The Delhi High Court on Thursday, 27 February, asked the center to respond within four weeks to a PIL seeking registration of FIRs against politicians who had delivered hate speeches, weeks before unrest spread across major neighborhoods in northeast Delhi.
A bench of Chief Justice DN Patel and Justice C Hari Shankar granted a month to the Centre and the police to file their replies to the PIL seeking lodging of FIRs against alleged hate speeches by three BJP leaders.
Arguing for petitioner Harsh Mander, senior advocate Colin Gonsalves noted that there have been several speeches by leaders from a particular political party, where they have encouraged people to “go and kill.”
Gonsalves added that prior to these speeches, the protests were peaceful.
‘Decision to Not File FIR in Haste’
Meanwhile Solicitor General Tushar Mehta told the bench that as the Centre is responsible for maintaining law and order in Delhi, it be made a party in the matter, which was allowed by the court.
Mehta also read out an affidavit from the Delhi Police Commissioner saying that they have taken a ‘conscious decision’ not to register FIRs in haste and will carefully consider this and file cases at an appropriate stage when the atmosphere is more conducive.
At the outset, Mehta told the bench that 48 FIRs have been lodged in connection to the violence and there be no judicial intervention till normalcy is restored in the national capital. The FIRs lodged so far relate to arson, looting and deaths.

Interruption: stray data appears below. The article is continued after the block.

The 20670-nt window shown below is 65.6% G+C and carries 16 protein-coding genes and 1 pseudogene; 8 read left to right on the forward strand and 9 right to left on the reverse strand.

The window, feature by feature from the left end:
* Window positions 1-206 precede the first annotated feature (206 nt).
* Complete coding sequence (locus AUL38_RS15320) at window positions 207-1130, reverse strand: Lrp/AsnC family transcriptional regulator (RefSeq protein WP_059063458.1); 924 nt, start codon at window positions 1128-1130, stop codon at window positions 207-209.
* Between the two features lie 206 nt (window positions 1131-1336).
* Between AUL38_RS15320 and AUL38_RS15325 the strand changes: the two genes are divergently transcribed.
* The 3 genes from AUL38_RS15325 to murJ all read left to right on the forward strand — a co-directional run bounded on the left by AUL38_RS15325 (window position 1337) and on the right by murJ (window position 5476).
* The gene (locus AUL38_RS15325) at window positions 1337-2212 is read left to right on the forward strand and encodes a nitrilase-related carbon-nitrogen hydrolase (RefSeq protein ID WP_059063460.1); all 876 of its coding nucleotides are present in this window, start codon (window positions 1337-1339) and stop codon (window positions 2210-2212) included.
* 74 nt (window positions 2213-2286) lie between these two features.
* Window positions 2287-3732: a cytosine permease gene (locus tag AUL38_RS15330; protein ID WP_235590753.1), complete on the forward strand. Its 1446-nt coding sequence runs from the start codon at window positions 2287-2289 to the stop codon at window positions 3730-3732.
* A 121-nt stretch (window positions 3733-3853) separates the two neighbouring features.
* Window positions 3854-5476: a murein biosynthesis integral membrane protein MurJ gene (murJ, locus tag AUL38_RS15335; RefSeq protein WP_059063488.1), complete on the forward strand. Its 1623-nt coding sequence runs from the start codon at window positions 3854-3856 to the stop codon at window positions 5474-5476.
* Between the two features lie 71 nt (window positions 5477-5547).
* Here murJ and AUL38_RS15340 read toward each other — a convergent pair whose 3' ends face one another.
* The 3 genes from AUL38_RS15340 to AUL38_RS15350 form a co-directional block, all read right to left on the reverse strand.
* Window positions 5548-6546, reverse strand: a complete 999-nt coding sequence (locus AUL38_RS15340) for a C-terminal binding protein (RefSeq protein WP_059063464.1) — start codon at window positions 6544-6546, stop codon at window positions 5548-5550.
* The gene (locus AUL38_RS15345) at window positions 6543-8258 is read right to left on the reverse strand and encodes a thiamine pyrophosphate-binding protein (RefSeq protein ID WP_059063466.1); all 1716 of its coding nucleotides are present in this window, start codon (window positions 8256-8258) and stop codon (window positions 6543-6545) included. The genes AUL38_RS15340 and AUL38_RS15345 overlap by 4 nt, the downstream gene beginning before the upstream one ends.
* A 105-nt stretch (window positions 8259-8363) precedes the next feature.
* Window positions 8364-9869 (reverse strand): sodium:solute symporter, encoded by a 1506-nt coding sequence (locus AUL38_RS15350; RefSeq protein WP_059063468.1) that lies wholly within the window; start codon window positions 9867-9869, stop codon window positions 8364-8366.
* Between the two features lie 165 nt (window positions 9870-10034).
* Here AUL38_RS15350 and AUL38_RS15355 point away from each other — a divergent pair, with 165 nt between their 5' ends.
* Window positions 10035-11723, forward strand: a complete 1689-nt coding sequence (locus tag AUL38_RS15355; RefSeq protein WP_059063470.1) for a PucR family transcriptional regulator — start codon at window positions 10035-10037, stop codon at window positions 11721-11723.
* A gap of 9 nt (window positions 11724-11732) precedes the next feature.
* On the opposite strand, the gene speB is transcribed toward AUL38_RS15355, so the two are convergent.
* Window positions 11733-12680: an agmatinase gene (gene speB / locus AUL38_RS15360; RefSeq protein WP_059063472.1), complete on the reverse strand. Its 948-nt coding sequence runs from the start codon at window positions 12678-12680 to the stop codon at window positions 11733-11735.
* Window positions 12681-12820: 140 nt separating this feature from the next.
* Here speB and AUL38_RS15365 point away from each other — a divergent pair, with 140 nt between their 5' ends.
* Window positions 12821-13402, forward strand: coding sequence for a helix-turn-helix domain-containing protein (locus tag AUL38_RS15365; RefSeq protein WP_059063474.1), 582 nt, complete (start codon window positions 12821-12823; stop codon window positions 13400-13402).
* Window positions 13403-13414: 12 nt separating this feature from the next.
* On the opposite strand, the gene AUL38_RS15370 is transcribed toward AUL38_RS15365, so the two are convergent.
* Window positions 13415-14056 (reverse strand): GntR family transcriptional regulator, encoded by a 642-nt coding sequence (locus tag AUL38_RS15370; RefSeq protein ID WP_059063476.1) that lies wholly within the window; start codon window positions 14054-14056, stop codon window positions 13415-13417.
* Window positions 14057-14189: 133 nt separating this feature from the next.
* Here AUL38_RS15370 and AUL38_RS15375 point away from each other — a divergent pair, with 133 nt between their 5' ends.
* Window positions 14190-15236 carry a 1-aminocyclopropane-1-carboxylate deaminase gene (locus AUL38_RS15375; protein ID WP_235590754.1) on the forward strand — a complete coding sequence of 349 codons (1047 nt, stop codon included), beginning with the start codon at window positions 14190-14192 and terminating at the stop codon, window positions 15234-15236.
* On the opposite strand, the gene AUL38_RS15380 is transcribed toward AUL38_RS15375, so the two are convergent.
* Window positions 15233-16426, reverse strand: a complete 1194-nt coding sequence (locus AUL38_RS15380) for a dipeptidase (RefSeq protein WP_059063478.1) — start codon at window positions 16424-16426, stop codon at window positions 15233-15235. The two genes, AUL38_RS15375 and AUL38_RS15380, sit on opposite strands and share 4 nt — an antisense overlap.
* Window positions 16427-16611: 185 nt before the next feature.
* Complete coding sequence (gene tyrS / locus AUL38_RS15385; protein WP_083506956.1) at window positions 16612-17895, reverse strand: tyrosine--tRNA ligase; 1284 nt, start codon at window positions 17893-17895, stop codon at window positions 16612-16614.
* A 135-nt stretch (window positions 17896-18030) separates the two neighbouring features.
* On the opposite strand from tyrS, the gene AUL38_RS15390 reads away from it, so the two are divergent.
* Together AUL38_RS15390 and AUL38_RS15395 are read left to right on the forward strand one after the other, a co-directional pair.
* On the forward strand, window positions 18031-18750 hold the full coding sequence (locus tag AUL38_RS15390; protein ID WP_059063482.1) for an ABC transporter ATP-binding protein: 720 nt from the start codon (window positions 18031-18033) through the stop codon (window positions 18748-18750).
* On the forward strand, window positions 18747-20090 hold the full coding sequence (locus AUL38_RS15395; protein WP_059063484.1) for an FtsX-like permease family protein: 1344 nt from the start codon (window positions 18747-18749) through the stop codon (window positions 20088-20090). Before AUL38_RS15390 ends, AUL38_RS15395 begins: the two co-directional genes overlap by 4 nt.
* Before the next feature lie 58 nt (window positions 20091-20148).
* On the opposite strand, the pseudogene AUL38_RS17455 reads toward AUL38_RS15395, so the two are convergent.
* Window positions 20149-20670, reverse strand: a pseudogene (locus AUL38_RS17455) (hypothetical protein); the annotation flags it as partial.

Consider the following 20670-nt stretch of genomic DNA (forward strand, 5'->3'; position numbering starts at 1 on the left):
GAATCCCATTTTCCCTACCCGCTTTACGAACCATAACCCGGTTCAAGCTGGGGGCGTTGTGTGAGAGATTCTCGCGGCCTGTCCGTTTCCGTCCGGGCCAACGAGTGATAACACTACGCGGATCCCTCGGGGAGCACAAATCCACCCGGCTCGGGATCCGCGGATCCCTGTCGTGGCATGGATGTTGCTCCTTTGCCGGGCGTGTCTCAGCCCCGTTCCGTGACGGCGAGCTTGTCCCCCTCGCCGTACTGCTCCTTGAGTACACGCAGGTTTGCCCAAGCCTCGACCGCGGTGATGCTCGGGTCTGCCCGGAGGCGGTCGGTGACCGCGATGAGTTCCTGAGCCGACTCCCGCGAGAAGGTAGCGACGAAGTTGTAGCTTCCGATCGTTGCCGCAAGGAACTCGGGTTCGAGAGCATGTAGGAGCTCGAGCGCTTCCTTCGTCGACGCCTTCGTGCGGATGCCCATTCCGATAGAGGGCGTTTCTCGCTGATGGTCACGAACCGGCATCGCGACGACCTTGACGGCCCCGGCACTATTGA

Meanwhile, Justice Muralidhar was transferred to the Punjab and Haryana High Court, on a day a bench headed by him expressed “anguish” over the Delhi Police's “failure” to register FIRs against the alleged hate speeches made by BJP leaders Parvesh Verma, Kapil Mishra and Anurag Thakur.
The death toll in the violence reached 34 on Thursday with around 200 people injured.
‘Disappointed by Court’s Decision’: Harsh Mander
Speaking to ANI, Mander, who had filed the petition seeking the arrest of BJP leaders Anurag Thakur, Kapil Mishra and Parvesh Verma for inciting violence in the national capital, said he was disappointed with the court’s decision.
“I am extremely disappointed and extremely pained by the order,” he said, adding that the whole point of the petition was the intense urgency of directing the police to take action.
He went on to say that an FIR was not a matter of discretion in these matters and that they should have been registered as soon as the hate speech was made.
(With inputs from PTI)